The importance of the origin of apple varieties: results from a discrete choice experiment in Portugal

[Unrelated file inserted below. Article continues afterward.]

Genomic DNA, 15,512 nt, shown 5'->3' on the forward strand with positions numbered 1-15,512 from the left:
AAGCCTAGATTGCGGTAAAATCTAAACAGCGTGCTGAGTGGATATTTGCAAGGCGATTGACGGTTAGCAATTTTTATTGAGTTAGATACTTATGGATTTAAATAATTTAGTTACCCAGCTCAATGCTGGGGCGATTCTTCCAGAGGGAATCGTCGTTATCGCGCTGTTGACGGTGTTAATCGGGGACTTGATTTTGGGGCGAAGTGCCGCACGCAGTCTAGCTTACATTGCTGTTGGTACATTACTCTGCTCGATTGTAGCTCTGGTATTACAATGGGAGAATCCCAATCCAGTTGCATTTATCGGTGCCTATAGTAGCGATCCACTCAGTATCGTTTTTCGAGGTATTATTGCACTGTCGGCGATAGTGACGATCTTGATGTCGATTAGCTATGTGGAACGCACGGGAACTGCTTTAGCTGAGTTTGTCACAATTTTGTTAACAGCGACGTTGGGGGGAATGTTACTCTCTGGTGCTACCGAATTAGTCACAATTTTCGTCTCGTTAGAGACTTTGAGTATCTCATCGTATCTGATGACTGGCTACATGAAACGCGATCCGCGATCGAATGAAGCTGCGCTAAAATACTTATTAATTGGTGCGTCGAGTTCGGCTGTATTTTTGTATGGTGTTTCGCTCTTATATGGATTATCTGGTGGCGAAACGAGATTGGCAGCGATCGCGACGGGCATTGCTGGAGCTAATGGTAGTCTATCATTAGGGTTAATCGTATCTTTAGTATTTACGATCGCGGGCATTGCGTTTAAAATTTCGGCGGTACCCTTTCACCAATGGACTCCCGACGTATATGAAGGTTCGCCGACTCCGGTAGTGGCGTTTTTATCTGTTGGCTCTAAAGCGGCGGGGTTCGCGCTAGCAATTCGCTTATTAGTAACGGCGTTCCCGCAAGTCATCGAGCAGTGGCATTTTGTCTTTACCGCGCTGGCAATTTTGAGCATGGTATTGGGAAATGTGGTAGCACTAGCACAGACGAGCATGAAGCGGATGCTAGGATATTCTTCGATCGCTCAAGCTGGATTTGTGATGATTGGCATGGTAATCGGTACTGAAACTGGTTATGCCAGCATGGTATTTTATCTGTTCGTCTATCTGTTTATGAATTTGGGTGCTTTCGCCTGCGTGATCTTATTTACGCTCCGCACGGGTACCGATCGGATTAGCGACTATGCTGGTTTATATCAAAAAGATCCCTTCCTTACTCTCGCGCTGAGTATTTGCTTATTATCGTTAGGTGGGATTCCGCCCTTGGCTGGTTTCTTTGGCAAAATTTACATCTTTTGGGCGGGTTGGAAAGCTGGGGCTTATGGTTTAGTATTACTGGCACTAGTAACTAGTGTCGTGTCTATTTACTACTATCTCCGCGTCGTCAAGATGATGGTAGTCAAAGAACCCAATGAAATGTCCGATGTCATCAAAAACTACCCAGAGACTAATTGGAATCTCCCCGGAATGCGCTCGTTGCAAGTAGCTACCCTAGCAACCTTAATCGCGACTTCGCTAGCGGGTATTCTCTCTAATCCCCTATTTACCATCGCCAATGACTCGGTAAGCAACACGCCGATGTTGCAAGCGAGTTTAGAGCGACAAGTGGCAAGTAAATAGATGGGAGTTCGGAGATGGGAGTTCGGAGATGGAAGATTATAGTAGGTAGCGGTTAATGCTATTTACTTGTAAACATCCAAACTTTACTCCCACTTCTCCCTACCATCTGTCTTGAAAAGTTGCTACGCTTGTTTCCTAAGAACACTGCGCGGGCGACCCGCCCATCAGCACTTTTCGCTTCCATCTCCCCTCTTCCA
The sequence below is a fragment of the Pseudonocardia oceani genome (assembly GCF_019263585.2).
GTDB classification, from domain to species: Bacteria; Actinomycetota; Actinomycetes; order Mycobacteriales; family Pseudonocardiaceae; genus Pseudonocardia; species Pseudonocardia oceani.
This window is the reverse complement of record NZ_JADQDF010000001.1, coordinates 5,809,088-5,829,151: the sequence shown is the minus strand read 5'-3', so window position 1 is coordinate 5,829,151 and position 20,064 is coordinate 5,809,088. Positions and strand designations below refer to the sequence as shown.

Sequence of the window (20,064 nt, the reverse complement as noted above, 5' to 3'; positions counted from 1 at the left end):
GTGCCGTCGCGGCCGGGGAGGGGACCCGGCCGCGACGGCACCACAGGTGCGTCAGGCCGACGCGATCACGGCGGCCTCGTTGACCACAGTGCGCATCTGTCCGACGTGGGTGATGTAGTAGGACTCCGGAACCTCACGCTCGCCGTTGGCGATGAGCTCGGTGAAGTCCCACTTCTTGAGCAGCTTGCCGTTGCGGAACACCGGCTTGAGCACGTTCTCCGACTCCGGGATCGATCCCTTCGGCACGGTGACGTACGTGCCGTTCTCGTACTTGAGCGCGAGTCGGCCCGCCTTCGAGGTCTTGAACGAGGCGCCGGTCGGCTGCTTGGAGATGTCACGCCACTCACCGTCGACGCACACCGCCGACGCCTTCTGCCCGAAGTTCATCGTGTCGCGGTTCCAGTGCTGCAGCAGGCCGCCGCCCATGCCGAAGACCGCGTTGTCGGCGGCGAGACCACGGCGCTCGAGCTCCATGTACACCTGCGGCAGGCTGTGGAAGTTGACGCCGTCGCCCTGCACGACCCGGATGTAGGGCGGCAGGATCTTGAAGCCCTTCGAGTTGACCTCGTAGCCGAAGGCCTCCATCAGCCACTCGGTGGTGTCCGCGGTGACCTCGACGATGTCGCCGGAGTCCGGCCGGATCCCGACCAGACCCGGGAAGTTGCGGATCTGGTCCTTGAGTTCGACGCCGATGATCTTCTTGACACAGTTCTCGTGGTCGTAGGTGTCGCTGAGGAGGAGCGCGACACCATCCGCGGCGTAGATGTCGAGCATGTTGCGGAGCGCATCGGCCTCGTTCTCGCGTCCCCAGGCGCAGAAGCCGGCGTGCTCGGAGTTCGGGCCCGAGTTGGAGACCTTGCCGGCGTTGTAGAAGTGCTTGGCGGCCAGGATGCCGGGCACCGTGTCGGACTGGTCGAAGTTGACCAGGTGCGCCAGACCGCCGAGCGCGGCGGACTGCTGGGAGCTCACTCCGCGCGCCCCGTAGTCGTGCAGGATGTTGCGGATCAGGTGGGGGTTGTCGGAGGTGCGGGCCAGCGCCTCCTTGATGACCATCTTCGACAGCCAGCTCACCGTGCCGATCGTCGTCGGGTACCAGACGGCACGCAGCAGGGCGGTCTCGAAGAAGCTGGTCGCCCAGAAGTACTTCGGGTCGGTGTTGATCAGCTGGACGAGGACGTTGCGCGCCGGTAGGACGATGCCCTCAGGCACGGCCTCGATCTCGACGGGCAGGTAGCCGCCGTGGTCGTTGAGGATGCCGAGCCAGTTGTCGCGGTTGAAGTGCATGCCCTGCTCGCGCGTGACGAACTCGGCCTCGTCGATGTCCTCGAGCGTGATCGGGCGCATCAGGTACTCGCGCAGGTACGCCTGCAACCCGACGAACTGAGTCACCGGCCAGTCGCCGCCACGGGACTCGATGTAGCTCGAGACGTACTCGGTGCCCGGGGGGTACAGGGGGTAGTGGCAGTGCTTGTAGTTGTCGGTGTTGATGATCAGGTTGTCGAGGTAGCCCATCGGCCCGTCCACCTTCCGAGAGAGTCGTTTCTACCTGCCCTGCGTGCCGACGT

The increased depletion of biological diversity in agriculture can be attributed to the massification and standardization of production. Another argument is the often mentioned lower productivity of these varieties and the lack of a market price premium that compensates for these higher production cost. Policies to address this issue can either rest on market instruments or on command and control initiatives. The paper aims to determine the role that the origin of the apple variety plays in consumers’ choice, controlling for the place of production. Most literature analyzing the role of origin of production finds that national or local productions have a positive effect on consumers’ choices, receiving a positive price premium. However, appellation of origin has, to our knowledge, never been analyzed in the fruit market. Determining, in a controlled design, whether the Portuguese traditional variety has a positive price premium and characterizing the socio-economic characteristics of consumers valuing this attribute the most can provide valuable insights for apple producers and policy makers. It can help designing more effective strategies to increase market shares or identifying market niches for producers and to promote agro-biodiversity more effective by policy makers. Our results indicate that consumers are willing to pay a statistically significant price premium for the national varieties. In addition, consumers that value the national variety, on average, buy larger quantities and buy more frequently, buy specific varieties, are more aware of products characteristics and are on average older. These results are encouraging for policy makers as they demonstrate the potential for policies based on market instruments as consumers are responsive to price. In addition, the analysis of consumers’ heterogeneity typifies the segments that are more willing to buy national varieties. Finally, the results also indicate, to apple producers and marketers, possible ways to increase their market shares by identifying the socio-demographic characteristics of consumers more willing to buy national varieties at higher prices that may compensate for the increased costs of production.
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